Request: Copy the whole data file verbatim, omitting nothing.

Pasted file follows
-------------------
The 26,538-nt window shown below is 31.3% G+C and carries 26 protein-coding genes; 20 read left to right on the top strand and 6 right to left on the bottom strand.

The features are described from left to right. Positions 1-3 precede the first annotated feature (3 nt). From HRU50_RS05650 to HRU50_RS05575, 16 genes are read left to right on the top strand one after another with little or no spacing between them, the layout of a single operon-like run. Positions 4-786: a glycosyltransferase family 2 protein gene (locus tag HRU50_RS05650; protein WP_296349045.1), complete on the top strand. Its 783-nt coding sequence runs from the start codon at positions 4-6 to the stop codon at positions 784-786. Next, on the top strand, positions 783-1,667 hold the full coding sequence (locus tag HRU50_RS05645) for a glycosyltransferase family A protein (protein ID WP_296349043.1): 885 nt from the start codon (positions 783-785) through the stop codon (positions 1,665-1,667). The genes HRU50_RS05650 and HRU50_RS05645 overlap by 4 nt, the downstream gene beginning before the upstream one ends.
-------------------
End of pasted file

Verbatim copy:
The 26,538-nt window shown below is 31.3% G+C and carries 26 protein-coding genes; 20 read left to right on the top strand and 6 right to left on the bottom strand.

The features are described from left to right. Positions 1-3 precede the first annotated feature (3 nt). From HRU50_RS05650 to HRU50_RS05575, 16 genes are read left to right on the top strand one after another with little or no spacing between them, the layout of a single operon-like run. Positions 4-786: a glycosyltransferase family 2 protein gene (locus tag HRU50_RS05650; protein WP_296349045.1), complete on the top strand. Its 783-nt coding sequence runs from the start codon at positions 4-6 to the stop codon at positions 784-786. Next, on the top strand, positions 783-1,667 hold the full coding sequence (locus tag HRU50_RS05645) for a glycosyltransferase family A protein (protein ID WP_296349043.1): 885 nt from the start codon (positions 783-785) through the stop codon (positions 1,665-1,667). The genes HRU50_RS05650 and HRU50_RS05645 overlap by 4 nt, the downstream gene beginning before the upstream one ends.